If you are going to add the names and dates by machine embroidery, the sequence of the steps is slightly different. Fuse a piece of fabric to the front of the Timtex or other heavyweight stabilizer first. At this point, leave the back fabric off, to keep a neat appearance on the back. Be sure to use a pressing sheet on the bottom to keep the stabilizer from sticking to the ironing board. I recommend getting a piece of fabric that is the size of the stabilizer to be more efficient. Mark where you will cut the pieces. I recommend marking them slightly bigger than the actual finished size of the pieces to give you some wiggle room in case of error. This will help make sure that you keep your information within the space.
Cut the fabric fused to the stabilizer into columns so it can fit into the machine. I programmed the information into the machine and sewed it on. The programming took the longest time for me. I added the name in one row and the date underneath it. To avoid reject pieces like mine, make sure there is enough thread in the bobbin before you start, and your piece is lined up straight.
Finish the Pieces
Once the information is on the pieces, fuse the backing fabric to the fusible. Then cut out the pieces. Add the ribbon - I gently pulled off a small section of the backing from the fusible and inserted the both ends of ribbon into the backing. You can also put the ribbon directly on top of the back or the front, depending on the look you prefer.
I used a variety of machine stitches all around the edges to secure the sandwich. For a neater appearance, use a satin stitch around the edges. When I make these next time, I will save the fancy stitches to embellish inside the pieces instead of the edges.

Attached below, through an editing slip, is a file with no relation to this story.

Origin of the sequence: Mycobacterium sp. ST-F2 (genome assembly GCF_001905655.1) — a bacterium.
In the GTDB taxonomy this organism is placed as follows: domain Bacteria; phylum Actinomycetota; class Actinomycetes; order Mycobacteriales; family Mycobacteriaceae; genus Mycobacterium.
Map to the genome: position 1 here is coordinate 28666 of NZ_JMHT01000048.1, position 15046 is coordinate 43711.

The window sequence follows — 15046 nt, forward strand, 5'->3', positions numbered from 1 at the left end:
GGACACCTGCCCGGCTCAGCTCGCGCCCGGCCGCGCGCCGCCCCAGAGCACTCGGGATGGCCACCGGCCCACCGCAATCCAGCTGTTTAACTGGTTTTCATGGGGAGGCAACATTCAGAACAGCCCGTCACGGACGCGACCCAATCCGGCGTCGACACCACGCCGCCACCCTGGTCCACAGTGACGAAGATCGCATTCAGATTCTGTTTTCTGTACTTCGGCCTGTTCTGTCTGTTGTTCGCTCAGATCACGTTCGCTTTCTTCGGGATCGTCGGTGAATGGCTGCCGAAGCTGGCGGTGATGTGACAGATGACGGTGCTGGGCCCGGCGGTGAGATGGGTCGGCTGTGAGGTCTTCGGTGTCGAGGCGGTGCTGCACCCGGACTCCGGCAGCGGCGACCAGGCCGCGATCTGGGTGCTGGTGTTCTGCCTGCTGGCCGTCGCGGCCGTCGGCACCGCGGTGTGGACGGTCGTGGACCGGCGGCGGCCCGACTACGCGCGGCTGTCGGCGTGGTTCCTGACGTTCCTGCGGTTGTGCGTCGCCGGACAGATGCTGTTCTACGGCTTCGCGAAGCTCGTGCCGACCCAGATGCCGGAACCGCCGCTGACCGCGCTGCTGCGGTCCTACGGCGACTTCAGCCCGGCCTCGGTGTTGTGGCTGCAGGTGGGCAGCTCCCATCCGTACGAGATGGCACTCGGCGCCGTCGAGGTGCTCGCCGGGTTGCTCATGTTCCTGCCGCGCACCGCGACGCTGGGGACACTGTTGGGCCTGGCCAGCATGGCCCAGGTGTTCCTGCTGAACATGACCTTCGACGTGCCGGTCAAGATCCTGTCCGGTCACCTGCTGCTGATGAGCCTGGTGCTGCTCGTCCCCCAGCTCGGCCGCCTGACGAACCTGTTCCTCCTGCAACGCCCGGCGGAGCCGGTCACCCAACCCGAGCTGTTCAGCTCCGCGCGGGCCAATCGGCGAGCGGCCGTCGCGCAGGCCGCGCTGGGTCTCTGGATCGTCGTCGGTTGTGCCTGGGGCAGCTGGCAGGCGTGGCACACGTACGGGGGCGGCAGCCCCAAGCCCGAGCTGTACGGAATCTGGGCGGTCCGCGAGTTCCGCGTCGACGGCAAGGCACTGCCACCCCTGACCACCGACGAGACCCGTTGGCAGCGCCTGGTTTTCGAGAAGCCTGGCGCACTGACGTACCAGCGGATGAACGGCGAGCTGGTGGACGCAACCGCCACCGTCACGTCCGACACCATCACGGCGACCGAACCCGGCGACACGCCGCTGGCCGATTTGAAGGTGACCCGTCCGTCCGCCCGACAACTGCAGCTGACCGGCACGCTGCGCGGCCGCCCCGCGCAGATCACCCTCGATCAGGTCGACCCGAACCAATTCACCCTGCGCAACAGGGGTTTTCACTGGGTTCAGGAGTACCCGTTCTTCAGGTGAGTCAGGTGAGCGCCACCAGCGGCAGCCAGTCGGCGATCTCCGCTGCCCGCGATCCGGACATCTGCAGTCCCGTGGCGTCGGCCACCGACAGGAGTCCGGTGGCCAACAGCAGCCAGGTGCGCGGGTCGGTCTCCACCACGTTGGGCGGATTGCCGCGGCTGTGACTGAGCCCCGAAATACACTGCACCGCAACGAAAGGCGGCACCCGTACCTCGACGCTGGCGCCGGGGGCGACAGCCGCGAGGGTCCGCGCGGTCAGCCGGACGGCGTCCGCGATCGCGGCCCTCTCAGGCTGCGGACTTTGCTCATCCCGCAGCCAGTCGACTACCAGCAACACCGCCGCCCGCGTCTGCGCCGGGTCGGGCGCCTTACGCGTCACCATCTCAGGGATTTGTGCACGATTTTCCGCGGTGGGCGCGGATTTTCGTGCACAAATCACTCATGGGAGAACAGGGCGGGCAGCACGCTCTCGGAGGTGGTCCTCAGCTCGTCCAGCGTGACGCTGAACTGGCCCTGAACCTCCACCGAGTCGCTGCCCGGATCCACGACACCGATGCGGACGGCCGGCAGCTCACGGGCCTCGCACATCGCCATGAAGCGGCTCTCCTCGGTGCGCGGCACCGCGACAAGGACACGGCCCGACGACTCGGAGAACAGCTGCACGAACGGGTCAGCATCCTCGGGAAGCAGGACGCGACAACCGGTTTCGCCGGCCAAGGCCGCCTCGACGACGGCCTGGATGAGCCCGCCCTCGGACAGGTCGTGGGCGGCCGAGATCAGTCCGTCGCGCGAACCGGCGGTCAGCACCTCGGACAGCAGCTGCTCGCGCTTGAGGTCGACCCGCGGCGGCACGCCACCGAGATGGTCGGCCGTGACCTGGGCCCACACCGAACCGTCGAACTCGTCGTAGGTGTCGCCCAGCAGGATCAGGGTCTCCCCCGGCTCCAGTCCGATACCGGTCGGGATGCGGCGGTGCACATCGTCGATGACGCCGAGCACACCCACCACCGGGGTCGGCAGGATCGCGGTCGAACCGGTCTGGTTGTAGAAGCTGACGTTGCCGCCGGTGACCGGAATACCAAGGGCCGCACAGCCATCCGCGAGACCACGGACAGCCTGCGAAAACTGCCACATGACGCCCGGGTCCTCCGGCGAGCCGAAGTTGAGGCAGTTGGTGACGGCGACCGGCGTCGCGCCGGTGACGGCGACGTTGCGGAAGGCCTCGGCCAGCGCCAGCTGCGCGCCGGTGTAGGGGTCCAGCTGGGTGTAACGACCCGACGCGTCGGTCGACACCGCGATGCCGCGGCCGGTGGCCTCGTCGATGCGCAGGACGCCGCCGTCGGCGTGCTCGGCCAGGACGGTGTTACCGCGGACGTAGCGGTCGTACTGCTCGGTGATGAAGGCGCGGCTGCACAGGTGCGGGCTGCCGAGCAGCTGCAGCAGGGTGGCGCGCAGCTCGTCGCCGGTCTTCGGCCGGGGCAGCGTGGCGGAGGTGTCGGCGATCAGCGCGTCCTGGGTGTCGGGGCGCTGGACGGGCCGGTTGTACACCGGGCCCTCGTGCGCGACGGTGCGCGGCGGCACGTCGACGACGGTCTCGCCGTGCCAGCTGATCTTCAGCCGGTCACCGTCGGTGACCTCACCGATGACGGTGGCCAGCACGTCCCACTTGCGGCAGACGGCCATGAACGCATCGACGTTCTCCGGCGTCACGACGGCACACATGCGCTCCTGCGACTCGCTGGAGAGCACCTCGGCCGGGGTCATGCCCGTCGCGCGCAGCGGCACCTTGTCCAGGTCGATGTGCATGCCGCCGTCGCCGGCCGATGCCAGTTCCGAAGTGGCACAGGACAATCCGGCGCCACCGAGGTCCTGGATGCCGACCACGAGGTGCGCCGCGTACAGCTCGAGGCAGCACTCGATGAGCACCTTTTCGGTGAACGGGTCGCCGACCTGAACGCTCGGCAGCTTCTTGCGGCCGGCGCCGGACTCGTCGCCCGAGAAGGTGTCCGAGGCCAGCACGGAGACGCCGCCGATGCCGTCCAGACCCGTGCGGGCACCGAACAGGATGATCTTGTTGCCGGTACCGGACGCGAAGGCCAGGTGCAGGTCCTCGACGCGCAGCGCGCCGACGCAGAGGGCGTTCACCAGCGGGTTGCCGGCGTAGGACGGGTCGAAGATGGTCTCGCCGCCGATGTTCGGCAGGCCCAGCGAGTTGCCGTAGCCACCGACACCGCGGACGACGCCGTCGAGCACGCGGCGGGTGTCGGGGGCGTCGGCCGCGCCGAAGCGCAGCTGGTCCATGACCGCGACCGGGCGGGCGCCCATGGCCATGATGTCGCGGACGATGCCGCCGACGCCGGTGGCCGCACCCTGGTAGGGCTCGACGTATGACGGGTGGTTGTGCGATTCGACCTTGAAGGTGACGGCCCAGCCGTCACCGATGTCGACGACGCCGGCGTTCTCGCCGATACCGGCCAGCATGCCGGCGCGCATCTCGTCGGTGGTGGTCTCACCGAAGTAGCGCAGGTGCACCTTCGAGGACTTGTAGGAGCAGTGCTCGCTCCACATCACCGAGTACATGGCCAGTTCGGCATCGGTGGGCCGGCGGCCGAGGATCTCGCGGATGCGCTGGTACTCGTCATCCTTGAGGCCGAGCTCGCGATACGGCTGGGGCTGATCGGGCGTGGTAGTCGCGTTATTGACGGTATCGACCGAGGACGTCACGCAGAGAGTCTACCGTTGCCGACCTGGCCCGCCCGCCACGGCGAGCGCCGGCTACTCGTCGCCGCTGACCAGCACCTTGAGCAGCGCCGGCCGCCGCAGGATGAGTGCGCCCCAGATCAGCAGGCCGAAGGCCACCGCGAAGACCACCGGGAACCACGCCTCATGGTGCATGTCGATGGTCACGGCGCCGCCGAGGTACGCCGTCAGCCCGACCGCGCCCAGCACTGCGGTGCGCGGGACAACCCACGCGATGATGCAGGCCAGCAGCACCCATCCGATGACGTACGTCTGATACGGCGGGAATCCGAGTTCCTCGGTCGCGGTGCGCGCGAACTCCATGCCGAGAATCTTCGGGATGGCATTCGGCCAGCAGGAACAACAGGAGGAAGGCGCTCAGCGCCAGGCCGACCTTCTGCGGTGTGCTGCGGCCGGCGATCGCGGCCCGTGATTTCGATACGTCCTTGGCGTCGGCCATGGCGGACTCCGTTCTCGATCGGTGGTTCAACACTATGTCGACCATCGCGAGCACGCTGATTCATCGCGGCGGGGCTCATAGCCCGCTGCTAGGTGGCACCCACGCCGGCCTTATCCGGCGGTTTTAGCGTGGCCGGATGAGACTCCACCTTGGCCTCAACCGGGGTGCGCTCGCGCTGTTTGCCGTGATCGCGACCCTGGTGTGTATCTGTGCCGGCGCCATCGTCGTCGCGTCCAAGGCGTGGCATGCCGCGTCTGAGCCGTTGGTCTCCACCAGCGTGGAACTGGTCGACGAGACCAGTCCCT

Assemble the Cloth Family Birthday Calendar
Once all of your pieces are made, it is simply a matter of putting the pieces together in the right order. I recommend laying them out on a flat surface and checking your work.
Then you can simply hang it up in a prominent place so that you never forget another birthday or anniversary again.
Do you have trouble remembering birthdays?
Other Ideas For a Cloth Family Birthday Calendar
- Since these loose pieces can get turned over, consider adding the same information to both sides.
- Instead of leaving them loose, consider placing them on something more solid like a bulletin board.
- One friend, Kate North, has made a holder for her fabric trading cards. This would work well on a project like this. Even though this limits the flexibility, if you made one that had twelve columns, one for each month, and enough spaces for all of your family members with some extras for additions to the family, you could create a structure to put your pieces. You could simply leave some blank spaces between the names so you wouldn't have to move pieces around too much to add a name. You could even put filler designer pieces in the blank spaces. She's even provided a tutorial.